When I was a young man of 17, I had a lot of questions. Why do I exist?What is the purpose of my life?What happens when I die? I wondered as I experimented with drugs and partied with friends.
The year was 1970. I remember hanging out on the streets of Newport Beach, California, at a time when our nation was in chaos. The “hippie,” anti-Vietnam War, Civil Rights and Jesus movements were radically changing culture and people were searching for answers to life’s biggest questions — like I was.
A lot of religious literature was being handed out in those days. Mormons, Jehovah’s Witnesses, Krishnas and Christians approached me, offering answers to my questions. Over time, I amassed a respectable collection of tracts that told me how to find peace and explained the meaning of life and eternity.
Although I acted like I didn’t care about the contents of the tracts, I kept all of them in what I called my “God drawer.” Every once in a while, I would empty the contents of the drawer onto my bed and try to make sense of it all.
That same year, The Beatles released their hit album, “Let It Be.” I felt like the song, “The Long and Winding Road,” was the anthem of my life:
Many times I've been alone//And many times I've cried//Anyway you'll never know//The many ways I've tried//And still they lead me back//To the long winding road//You left me standing here//A long long time ago//Don't leave me waiting here//Lead me to your door.
More than anything else, I needed hope. A famous cardiologist wrote in his autobiography, "Hope is the medicine I use more than any other – hope can cure nearly anything."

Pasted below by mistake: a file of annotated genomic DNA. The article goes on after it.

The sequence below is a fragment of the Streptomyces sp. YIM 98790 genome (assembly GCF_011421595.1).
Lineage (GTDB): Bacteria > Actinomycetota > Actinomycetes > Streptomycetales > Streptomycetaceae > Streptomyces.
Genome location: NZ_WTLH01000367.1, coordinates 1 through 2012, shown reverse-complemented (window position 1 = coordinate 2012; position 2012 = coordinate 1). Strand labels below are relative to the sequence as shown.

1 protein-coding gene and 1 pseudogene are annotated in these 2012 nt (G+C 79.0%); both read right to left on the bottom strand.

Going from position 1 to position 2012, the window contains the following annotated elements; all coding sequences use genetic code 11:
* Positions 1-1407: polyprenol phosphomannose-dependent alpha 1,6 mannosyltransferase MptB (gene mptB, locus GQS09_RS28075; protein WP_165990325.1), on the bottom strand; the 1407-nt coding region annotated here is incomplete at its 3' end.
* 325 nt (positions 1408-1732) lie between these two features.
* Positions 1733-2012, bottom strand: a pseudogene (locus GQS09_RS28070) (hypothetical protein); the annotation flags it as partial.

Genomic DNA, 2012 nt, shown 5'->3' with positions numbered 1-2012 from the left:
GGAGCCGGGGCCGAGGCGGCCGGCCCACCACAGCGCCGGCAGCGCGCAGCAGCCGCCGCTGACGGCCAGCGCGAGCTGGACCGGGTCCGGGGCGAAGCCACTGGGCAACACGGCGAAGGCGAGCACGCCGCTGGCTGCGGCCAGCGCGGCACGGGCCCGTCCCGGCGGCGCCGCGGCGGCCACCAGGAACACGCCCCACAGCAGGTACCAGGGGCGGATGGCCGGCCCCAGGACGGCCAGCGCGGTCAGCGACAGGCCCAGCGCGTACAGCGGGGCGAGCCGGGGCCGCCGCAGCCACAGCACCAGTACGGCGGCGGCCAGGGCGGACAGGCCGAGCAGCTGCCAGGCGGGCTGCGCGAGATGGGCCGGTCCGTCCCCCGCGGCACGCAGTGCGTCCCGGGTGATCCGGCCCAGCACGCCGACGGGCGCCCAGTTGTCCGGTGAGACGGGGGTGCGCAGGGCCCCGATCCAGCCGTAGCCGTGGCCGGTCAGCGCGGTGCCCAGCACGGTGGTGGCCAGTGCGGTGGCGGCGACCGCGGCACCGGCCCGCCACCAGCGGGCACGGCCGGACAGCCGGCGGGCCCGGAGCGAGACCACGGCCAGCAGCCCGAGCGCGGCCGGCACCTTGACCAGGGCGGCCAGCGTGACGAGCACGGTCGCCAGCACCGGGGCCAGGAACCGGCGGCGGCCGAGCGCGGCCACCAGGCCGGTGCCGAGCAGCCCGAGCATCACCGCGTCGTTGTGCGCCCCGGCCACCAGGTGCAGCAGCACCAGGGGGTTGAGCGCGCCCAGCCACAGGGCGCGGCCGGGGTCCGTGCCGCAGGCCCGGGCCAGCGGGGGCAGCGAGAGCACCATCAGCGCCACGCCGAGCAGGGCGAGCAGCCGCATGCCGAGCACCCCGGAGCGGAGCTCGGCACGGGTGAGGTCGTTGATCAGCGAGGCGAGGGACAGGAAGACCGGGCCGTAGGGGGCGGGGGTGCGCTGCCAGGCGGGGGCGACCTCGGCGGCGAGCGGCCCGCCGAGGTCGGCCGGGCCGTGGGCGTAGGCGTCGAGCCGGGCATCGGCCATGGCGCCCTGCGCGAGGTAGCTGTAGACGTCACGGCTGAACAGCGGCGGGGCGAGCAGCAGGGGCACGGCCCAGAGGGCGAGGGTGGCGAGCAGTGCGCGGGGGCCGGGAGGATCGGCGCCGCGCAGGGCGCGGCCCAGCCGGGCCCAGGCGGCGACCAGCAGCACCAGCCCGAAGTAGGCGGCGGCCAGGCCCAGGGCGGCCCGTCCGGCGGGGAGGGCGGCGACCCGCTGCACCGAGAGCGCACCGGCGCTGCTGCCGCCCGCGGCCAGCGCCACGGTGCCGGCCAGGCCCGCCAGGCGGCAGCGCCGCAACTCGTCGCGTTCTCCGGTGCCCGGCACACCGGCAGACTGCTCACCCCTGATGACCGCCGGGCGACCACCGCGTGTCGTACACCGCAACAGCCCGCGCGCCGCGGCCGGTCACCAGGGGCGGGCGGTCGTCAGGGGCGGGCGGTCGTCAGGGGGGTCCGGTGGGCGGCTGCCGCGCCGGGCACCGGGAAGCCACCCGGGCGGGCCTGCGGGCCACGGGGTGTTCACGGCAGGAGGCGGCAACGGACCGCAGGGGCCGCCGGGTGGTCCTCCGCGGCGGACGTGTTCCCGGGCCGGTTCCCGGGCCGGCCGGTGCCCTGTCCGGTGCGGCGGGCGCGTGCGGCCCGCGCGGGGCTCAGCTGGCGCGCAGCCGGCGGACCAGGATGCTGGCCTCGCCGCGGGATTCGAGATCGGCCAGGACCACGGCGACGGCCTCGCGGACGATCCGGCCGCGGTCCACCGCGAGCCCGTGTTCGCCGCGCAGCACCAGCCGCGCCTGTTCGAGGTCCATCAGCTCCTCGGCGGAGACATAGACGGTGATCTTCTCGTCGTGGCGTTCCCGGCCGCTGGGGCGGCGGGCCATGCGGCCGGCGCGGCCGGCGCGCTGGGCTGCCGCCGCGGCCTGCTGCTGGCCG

But hope can be elusive in this world we are living in.
We are in a presidential race and people are rallying around their candidate and party platform that they are passionate about. Politics have their place of course, and every American ought to register and vote, but our leaders alone will not bring us the answers and the hope we so desperately need as a nation and individuals.
You will not find the hope and purpose you are looking for in technology either. It’s always a thrill to get the newest version of the newest gadget but we quickly adapt to it and look elsewhere for our next endorphin hit.
I remember when Steve Jobs revealed the first generation of the iPhone. It was such a game-changer compared to the tech of the day, so unexpected, some even dubbed it the “Jesus phone.”
Now, those phones and have so taken over our lives many of us wish we could turn back the clock and return to a world without them.
But I want to encourage you and tell you that there is hope in this world in which we live, but it’s not something you hold in your hand or in a person you cast your vote for.
Hope has a name, and it’s Jesus.
The past several months have been painful for millions of people, and perhaps for you personally. A global pandemic, economic collapse and social unrest and violence have upended our lives and caused immense suffering.
It honestly feels like we are living in a movie, and that’s what life is like: we all have a beginning, middle and end with plot twists aplenty. Is our story a tragedy? A romance? A comedy? And what role do we play? Who’s directing the movie, anyway?
All of our “movies” are different, but I would guess that most of us desire a happy ending — that somehow, good will triumph over all. But oftentimes, it looks like good is losing, and our hope wanes.
So, we seek hope. We turn to technology, romantic relationships, food, work, entertainment, friends, politicians, philosophers, preachers and pundits. While those people and things certainly have their place in our lives, they can’t sustain us, because they weren’t designed to — at some point, they all fail.
Do you find yourself without hope for your life and for your future?
If so, then I encourage you to watch, “A Rush Of Hope” this Labor Day weekend. In this new film, I ask the same heart questions I had as a confused teenager. And I explain where I finally found hope.
You can find it, too.